Style of the French sovereign

The precise style of French sovereigns varied over the years. Currently, there is no French sovereign; three distinct traditions (the Legitimist, the Orleanist, and the Bonapartist) exist, each claiming different forms of title.

The three styles laid claim to by pretenders to the French throne are:

  • Legitimist: "Most high, most potent and most excellent Prince, X, by the Grace of God, King of France and of Navarre, Most Christian Majesty." (Très haut, très puissant et très excellent Prince, X, par la grâce de Dieu, Roi de France et de Navarre, Roi Très-chrétien)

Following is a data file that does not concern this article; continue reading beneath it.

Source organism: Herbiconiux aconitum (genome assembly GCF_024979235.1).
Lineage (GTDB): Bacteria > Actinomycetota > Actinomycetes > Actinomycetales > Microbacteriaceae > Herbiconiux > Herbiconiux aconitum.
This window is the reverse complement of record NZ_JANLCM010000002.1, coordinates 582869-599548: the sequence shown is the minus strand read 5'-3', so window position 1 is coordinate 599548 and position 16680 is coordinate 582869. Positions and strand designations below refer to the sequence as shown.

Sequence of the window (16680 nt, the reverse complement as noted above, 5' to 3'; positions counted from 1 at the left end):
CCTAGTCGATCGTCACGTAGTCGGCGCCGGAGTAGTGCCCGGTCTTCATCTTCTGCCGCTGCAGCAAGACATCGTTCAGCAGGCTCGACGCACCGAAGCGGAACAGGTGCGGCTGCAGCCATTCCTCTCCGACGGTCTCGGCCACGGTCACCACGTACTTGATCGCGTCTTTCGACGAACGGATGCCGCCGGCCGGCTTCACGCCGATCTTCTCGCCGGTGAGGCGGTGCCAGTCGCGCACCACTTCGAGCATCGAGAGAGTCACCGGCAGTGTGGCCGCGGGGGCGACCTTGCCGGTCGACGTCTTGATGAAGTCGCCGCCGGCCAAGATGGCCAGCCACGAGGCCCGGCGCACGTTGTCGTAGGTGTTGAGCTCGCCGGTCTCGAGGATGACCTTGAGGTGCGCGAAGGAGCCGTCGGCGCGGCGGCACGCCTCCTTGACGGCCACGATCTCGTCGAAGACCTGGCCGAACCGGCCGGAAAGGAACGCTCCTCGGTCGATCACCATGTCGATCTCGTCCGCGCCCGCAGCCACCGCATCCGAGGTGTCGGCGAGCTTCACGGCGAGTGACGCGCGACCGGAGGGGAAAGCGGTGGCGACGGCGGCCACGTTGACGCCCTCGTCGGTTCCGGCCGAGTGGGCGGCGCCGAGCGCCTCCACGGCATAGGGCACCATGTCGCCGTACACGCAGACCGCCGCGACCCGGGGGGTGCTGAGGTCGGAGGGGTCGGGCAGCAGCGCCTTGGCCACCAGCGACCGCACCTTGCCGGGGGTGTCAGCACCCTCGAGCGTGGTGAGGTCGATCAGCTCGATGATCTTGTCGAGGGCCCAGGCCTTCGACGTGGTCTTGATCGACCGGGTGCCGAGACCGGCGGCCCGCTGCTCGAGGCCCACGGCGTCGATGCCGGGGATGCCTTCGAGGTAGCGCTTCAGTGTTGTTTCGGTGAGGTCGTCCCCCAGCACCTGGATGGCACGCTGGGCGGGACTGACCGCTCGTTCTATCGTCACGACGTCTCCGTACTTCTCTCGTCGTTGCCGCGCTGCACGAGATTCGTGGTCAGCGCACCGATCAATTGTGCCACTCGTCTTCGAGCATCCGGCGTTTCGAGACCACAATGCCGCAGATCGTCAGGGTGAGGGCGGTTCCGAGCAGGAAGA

• Orleanist: "X, by the Grace of God and by the constitutional law of the State, King of the French." (X, par la grâce de Dieu et par la loi constitutionnelle de l'État, Roi des Français)
  • Bonapartist: "X, By the Grace of God and the Constitutions of the Republic, Emperor of the French." (X, par la grâce de Dieu et les Constitutions de la République, Empereur des Français.)

Share this article:

This article uses material from the Wikipedia article Style of the French sovereign, and is written by contributors. Text is available under a CC BY-SA 4.0 International License; additional terms may apply. Images, videos and audio are available under their respective licenses.